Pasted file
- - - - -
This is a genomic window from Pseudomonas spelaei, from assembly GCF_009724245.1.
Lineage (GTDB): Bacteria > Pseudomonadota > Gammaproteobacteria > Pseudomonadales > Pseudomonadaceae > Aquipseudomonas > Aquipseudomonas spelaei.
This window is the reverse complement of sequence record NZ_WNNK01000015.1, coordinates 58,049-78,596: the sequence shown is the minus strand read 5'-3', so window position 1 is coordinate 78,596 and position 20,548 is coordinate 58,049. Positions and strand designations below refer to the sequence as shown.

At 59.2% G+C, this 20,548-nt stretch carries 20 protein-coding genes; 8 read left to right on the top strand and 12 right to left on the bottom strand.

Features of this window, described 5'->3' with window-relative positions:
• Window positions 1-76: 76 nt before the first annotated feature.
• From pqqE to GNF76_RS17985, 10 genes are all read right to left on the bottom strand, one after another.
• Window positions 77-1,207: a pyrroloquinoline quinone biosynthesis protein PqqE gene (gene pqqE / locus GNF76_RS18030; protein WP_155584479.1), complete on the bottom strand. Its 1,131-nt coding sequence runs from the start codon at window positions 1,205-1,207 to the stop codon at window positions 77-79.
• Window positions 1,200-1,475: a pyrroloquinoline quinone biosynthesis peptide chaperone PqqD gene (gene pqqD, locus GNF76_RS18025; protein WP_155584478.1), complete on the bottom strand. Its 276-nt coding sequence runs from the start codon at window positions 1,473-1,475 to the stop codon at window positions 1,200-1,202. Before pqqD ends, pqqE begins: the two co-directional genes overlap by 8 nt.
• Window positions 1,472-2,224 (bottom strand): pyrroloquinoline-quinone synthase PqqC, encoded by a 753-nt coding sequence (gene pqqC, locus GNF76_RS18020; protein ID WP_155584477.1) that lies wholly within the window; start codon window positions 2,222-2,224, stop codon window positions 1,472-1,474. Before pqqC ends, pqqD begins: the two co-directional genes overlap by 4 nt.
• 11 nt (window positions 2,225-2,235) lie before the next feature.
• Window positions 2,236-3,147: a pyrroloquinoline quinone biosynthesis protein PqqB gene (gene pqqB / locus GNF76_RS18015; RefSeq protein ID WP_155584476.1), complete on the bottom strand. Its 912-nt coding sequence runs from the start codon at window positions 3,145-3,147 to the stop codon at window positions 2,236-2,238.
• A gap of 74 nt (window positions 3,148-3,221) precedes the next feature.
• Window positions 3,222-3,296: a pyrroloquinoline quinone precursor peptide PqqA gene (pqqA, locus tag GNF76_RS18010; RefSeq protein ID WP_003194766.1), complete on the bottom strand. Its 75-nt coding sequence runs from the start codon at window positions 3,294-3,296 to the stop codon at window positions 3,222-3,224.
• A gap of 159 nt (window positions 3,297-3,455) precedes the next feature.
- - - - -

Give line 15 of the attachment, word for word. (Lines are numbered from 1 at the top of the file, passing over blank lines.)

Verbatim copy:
• A gap of 159 nt (window positions 3,297-3,455) precedes the next feature.